A sensory diet is a necessity for a child who is not able to maintain a certain level of alertness required for accomplishing daily living tasks. A sensory diet is like food for sensations. As nutritionist is to a diet plan, ensuring that just the right amount of nutrients are consumed by body for optimal functioning, an occupational therapist formulate a sensory diet to ensure the child’s system must function at its optimum level.
Just like we have appetite/affinity for certain food articles while refrain from having others. The same way, some children experience pleasure seeking a particular sensation but will immediately withdraw from other. This excessive seeking or withdrawal from sensation alters the response of a child. Generally, a child whose nervous system is over aroused (seeker) needs more calming inputs and the one who is more under aroused (withdrawal) needs more alerting input.
Essential components of sensory diet
Basically while formulating a sensory diet for a child, an occupational therapist works on three sensations, namely, tactile (touch), proprioception (joint sensation) and vestibular (sense of movement) which are forms the main ingredients for a sensory diet along with other sensations required to spice it up. These are considered the primitive sensations on which other sensation dwell. Some literature also called this trio of sensations as the foundation sensation. But child’s sensory diet may also require inputs from visual, auditory, olfactory (smell), gustatory (taste).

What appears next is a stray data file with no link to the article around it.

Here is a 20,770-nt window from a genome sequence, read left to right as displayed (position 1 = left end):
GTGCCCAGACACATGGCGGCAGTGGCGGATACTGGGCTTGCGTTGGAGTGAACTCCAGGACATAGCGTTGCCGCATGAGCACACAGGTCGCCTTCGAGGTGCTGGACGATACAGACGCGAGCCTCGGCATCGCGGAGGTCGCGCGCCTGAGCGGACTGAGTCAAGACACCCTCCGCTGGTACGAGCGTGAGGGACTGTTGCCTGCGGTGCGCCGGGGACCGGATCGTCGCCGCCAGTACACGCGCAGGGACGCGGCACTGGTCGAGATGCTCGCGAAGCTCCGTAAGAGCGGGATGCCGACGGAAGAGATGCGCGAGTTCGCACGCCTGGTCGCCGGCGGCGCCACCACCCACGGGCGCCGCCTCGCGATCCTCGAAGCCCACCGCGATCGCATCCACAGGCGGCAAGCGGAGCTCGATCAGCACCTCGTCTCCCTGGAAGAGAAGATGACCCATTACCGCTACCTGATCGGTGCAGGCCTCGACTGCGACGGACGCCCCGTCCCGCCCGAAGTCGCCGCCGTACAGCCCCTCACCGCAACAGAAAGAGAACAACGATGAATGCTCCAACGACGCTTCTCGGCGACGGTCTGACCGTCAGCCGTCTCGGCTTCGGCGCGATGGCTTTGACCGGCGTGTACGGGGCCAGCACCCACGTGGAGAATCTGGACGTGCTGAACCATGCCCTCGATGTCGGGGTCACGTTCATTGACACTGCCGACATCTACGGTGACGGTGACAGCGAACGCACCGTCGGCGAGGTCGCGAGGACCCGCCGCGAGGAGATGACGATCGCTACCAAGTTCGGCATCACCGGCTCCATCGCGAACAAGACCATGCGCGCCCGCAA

Touch is considered to be the very first sensation to develop in a child. Even in womb, the child explores very possible stimuli. It may be a touch from the uterine wall or its own movement, constant sound of blood gushing in the blood vessels of the mother or continues vestibular stimulation from the amniotic fluid that changes with the activities or movement of the mother, the smell of the ingredients. Later, as the development continues, the foetus (child in womb) may react to smell also. So these sensations start developing each day with the physical development.
A strong foundation stone is the key to any building. Even the sensory diet prescription follows the same principles that make tactile, proprioceptive and vestibular inputs as the vital ingredients of any sensory diet.
Gains from a sensory diet
Once a child is put on a correct sensory diet, the fruits can be seen as the child will begin, tolerating sensations and situations that are challenging, regulating emotions, alertness and increase attention span, reducing unwanted sensory seeking and avoiding behaviours, handling transitions with less stress. Child can focus attaining the ultimate goal of improving involvement in daily life and facing the challenges of life and excelling.
We will explore these sensations in the third in the series of post soon on Sensory Diet at prowellnessindia.com.